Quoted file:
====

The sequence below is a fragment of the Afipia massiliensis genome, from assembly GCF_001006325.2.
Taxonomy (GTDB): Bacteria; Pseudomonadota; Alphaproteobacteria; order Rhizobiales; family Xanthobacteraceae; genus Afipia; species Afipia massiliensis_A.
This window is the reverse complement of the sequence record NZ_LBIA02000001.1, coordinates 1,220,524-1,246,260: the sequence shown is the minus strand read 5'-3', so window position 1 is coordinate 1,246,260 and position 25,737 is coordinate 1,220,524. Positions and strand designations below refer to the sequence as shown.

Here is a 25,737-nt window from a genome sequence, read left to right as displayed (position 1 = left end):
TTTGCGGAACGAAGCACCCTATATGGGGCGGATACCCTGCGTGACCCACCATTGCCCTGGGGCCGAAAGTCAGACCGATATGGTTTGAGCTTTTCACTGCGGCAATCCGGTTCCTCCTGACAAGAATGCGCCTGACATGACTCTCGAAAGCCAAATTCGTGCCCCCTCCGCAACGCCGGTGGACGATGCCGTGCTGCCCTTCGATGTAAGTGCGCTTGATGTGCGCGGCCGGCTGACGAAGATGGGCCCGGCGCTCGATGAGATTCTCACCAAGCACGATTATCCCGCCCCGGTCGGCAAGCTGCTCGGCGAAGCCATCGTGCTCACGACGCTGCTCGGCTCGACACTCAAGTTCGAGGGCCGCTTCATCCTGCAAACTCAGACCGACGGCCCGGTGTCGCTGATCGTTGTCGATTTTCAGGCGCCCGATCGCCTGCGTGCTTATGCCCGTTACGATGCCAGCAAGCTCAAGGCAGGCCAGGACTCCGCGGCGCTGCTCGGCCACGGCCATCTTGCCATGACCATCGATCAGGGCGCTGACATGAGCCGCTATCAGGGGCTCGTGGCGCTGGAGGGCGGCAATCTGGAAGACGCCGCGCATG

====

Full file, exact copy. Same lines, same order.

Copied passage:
The sequence below is a fragment of the Afipia massiliensis genome, from assembly GCF_001006325.2.
Taxonomy (GTDB): Bacteria; Pseudomonadota; Alphaproteobacteria; order Rhizobiales; family Xanthobacteraceae; genus Afipia; species Afipia massiliensis_A.
This window is the reverse complement of the sequence record NZ_LBIA02000001.1, coordinates 1,220,524-1,246,260: the sequence shown is the minus strand read 5'-3', so window position 1 is coordinate 1,246,260 and position 25,737 is coordinate 1,220,524. Positions and strand designations below refer to the sequence as shown.

Here is a 25,737-nt window from a genome sequence, read left to right as displayed (position 1 = left end):
TTTGCGGAACGAAGCACCCTATATGGGGCGGATACCCTGCGTGACCCACCATTGCCCTGGGGCCGAAAGTCAGACCGATATGGTTTGAGCTTTTCACTGCGGCAATCCGGTTCCTCCTGACAAGAATGCGCCTGACATGACTCTCGAAAGCCAAATTCGTGCCCCCTCCGCAACGCCGGTGGACGATGCCGTGCTGCCCTTCGATGTAAGTGCGCTTGATGTGCGCGGCCGGCTGACGAAGATGGGCCCGGCGCTCGATGAGATTCTCACCAAGCACGATTATCCCGCCCCGGTCGGCAAGCTGCTCGGCGAAGCCATCGTGCTCACGACGCTGCTCGGCTCGACACTCAAGTTCGAGGGCCGCTTCATCCTGCAAACTCAGACCGACGGCCCGGTGTCGCTGATCGTTGTCGATTTTCAGGCGCCCGATCGCCTGCGTGCTTATGCCCGTTACGATGCCAGCAAGCTCAAGGCAGGCCAGGACTCCGCGGCGCTGCTCGGCCACGGCCATCTTGCCATGACCATCGATCAGGGCGCTGACATGAGCCGCTATCAGGGGCTCGTGGCGCTGGAGGGCGGCAATCTGGAAGACGCCGCGCATG